“Overdressed” Author Rescheduled At Dalton State

Tuesday, February 4, 2014
Elizabeth Cline
Elizabeth Cline

A lecture by Elizabeth Cline, the New York fashion writer and author of “Overdressed: The Shockingly High Cost of Cheap Fashion” has been rescheduled for Thursday, Feb. 13, at 6:30 p.m. in Goodroe Auditorium at Dalton State College.  Ms. Cline, a Whitfield County native, was slated to appear Jan. 30, but the lecture was cancelled due to snow. 

Ms. Cline was raised in Varnell and attended Westwood School before moving with her family to Cairo, Ga. She says she is excited to be visiting home and to spread the word about smart shopping. 

“I still feel very tied to Georgia and come home as often as I can,” she says. “Part of the reason I wanted to write about the fashion industry is because the South used to be the epicenter of textile manufacturing, and I'd love to see garment factories, textile factories, fashion designers, and dye houses booming here again.” 

Now a New York-based writer, author, and public speaker, she began to notice the widespread and deeply rooted obsession with purchasing excessive amounts of inexpensive garments when she took a look at her own closet. Upon discovering that she owned more than 350 items of clothing, Cline decided that it was time to get to the bottom of why Americans are so enthralled with what she calls “disposable clothing.”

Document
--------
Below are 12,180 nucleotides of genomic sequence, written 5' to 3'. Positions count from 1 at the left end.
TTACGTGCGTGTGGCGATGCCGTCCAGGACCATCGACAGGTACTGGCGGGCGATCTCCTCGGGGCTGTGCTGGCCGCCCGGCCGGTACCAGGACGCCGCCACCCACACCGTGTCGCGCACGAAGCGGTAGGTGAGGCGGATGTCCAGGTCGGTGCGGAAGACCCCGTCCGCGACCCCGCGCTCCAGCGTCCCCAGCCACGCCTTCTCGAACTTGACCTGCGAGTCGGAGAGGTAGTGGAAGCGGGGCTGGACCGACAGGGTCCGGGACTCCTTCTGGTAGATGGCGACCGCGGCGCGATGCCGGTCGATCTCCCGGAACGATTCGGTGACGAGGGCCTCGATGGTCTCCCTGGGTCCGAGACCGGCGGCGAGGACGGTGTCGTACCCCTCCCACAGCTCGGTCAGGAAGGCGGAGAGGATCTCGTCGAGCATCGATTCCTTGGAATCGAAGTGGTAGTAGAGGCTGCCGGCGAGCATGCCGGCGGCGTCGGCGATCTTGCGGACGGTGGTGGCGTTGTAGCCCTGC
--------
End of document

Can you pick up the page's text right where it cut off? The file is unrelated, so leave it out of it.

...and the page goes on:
“I was just really curious about how retailers are able to sell clothes so cheaply and how low price changes the way we consume,” she said. Over the course of two years, Ms. Cline interviewed various clothing factory owners and workers, designers for popular low-cost retailers, quality control analysts, and production and sourcing experts in the fashion industry. 

When she concluded that the real story wouldn’t come merely from sources in the U.S., she traveled overseas to get the full picture from factories in places like China and Bangladesh. “The experience was eye-opening to say the least,” she said. 

Since researching the overconsumption trend in fashion and gathering the information for “Overdressed,” Ms. Cline has made a few changes to how she purchases clothing. An advocate for “slow fashion,” she urges people to think about how they spend their clothing dollars and to purchase garments that are ethically produced, essential to one’s wardrobe, and are durable and made of quality materials. 

Ms. Cline says that the best places to look for trendy clothing without breaking the bank are places like consignment and thrift stores, as well as your own closet; she will reveal tips on how to shop affordably and ethically during her lecture. 

“It doesn't cost more money to be a conscious clothing consumer,” Ms. Cline says, “It could mean patching your jeans instead of throwing them out, trying to buy items that are well-made and aren't going to fall apart, simply shopping less (most of us have closets full of clothes already), and supporting brands that treat their employers and the planet with care when possible.” 

“The clothing industry takes a huge toll on the environment, jobs, and human lives,” she continues. “I want to empower people to change this industry through the way they shop.”